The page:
Why Scots die young

There's a lot of beating about the bush in the report below so perhaps it falls to me to tell the real story.

Scots in Scotland today are a very socialist lot. Add to that a tradition of fighting and you have a very "Bolshie" lot, not to put too fine a point on it.

The hard-working and enterprising Scots have long ago emigrated elsewhere -- if only to England but also notably to North America and Australasia.

So having to work makes Scots resentful and in the postwar era they gradually destroyed most of their traditional industries (shipbuilding, floorcoverings etc.) by constantly going on strike -- leaving them very welfare dependant. In many Scottish households now no-one has worked for generations.

And with nothing to do and no hope for the future, the chief entertainment for their young men became sticking shivs into one another on Saturday night. Glasgow (where about half of all Scots live) is one of the world's most violent cities. And a shiv (home-made stabbing knife) in your ribs is not good for your health or your survival

Scotland's shorter life expectancy is not just due to higher rates of smoking and drinking and a poor diet but is also the result of decades of bad political decisions, according to researchers.

The country's mortality rate is markedly higher than in other European countries, including the rest of the UK.

This has been caused by a range of factors influenced by the political direction of the last 60 years, and in particular since 1980, a study by NHS Health Scotland claims.

Scientists identified and tested a range of reasons for why those living in Scotland die at a younger age; they found no single cause.

These included migration, genetics, individual values, substance abuse, climate, inequalities, deindustrialisation and 'political attack'.

The researchers found that between 1950 and 1980 life expectancy in Scotland started to diverge from elsewhere in Europe.

They believe this was linked to higher deprivation due to industrial employment patterns, housing and urban environments, community and family dynamics, and negative health behaviour cultures.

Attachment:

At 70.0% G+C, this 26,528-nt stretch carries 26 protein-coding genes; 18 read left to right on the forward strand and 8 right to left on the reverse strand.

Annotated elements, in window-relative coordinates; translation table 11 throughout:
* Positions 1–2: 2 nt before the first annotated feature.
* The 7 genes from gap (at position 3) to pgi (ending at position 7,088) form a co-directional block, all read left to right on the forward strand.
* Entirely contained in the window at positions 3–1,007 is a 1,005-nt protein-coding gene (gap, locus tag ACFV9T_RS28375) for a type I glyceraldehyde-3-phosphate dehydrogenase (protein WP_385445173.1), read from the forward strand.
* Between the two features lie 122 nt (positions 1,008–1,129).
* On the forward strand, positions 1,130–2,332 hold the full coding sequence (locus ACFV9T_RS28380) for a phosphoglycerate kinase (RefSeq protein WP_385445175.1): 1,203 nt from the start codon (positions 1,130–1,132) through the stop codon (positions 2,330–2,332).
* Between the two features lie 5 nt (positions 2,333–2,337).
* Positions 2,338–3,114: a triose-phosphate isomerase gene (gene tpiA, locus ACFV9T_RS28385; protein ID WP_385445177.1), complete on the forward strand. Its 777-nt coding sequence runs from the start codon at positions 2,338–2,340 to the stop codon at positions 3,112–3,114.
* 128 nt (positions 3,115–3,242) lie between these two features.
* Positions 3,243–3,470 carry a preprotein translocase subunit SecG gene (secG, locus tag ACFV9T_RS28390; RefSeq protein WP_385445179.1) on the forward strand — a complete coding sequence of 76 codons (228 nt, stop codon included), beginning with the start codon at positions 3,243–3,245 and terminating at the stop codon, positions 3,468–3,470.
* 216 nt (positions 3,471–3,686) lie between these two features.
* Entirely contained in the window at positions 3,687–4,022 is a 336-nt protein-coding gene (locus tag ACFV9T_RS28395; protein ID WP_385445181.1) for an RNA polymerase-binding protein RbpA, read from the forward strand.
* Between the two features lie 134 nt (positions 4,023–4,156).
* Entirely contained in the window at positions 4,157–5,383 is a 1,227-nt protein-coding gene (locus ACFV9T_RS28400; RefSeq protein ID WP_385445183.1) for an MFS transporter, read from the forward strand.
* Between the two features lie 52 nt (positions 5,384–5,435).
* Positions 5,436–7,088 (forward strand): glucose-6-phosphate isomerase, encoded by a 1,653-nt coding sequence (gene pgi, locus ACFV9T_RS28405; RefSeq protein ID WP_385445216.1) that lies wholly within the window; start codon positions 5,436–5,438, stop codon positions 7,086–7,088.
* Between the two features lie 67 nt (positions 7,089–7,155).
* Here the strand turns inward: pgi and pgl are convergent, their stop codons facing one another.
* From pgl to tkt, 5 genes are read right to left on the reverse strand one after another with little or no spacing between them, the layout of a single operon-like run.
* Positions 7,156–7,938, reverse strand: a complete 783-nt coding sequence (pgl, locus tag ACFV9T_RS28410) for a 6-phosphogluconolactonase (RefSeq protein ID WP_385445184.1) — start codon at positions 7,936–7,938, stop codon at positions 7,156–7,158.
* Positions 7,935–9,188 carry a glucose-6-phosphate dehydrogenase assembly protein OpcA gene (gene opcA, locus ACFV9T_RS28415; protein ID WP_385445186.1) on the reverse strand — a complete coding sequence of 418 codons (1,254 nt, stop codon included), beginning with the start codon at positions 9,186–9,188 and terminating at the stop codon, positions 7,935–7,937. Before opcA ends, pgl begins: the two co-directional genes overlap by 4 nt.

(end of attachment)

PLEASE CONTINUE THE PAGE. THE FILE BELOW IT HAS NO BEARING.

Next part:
From 1980, they attribute the country's higher mortality to the political direction taken by the governments of the day, and the consequent hopelessness and community disruption that was experienced as a result.

The study said: 'For over half a century, Scotland has suffered from higher mortality than comparably wealthy countries, and for the last 30 years has suffered from a new and troubling mortality pattern.

'It is unlikely that any single cause is entirely responsible, and there is uncertainty around why Scotland started to diverge from elsewhere in Europe around 1950.

'It is clearer that the health and social patterns that emerged from the 1980s are more closely linked to negative health behaviours (eg alcohol consumption), but these behaviours are, in turn, heavily influenced and shaped by the social, cultural and economic disruption which occurred as the political and economic policies of the UK changed from the late 1970s.'

Other factors, such as alcohol, smoking, unemployment, housing and inequality are all important, the scientists said, but require an explanation as to why Scotland was disproportionately affected.

Lead researcher Dr Gerry McCartney said: 'It is increasingly recognised that it is insufficient to try to explain health trends by simply looking at the proximal causes such as smoking or alcohol.

'Income inequality, welfare policy and unemployment do not occur by accident, but as a product of the politics pursued by the government of the day.

'In this study we looked at the "causes of the causes" of Scotland's health problems.'

The study is published in the journal Public Health.


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